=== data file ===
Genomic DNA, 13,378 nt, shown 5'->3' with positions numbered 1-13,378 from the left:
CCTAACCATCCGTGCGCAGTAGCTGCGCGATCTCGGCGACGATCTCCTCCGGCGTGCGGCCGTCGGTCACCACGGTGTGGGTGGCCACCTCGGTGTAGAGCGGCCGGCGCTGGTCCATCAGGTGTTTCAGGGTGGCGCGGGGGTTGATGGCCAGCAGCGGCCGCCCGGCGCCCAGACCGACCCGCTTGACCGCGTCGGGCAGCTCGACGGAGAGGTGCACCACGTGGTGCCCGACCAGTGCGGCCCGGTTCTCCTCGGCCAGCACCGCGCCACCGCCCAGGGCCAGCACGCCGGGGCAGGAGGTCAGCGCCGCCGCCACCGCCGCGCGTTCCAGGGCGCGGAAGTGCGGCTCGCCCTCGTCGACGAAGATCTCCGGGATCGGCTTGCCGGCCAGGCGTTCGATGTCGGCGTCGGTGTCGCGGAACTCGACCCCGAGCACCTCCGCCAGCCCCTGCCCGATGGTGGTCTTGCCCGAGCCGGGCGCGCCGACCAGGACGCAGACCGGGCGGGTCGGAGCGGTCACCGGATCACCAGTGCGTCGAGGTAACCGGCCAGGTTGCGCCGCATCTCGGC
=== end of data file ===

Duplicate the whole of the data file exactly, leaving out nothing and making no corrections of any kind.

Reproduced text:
Genomic DNA, 13,378 nt, shown 5'->3' with positions numbered 1-13,378 from the left:
CCTAACCATCCGTGCGCAGTAGCTGCGCGATCTCGGCGACGATCTCCTCCGGCGTGCGGCCGTCGGTCACCACGGTGTGGGTGGCCACCTCGGTGTAGAGCGGCCGGCGCTGGTCCATCAGGTGTTTCAGGGTGGCGCGGGGGTTGATGGCCAGCAGCGGCCGCCCGGCGCCCAGACCGACCCGCTTGACCGCGTCGGGCAGCTCGACGGAGAGGTGCACCACGTGGTGCCCGACCAGTGCGGCCCGGTTCTCCTCGGCCAGCACCGCGCCACCGCCCAGGGCCAGCACGCCGGGGCAGGAGGTCAGCGCCGCCGCCACCGCCGCGCGTTCCAGGGCGCGGAAGTGCGGCTCGCCCTCGTCGACGAAGATCTCCGGGATCGGCTTGCCGGCCAGGCGTTCGATGTCGGCGTCGGTGTCGCGGAACTCGACCCCGAGCACCTCCGCCAGCCCCTGCCCGATGGTGGTCTTGCCCGAGCCGGGCGCGCCGACCAGGACGCAGACCGGGCGGGTCGGAGCGGTCACCGGATCACCAGTGCGTCGAGGTAACCGGCCAGGTTGCGCCGCATCTCGGC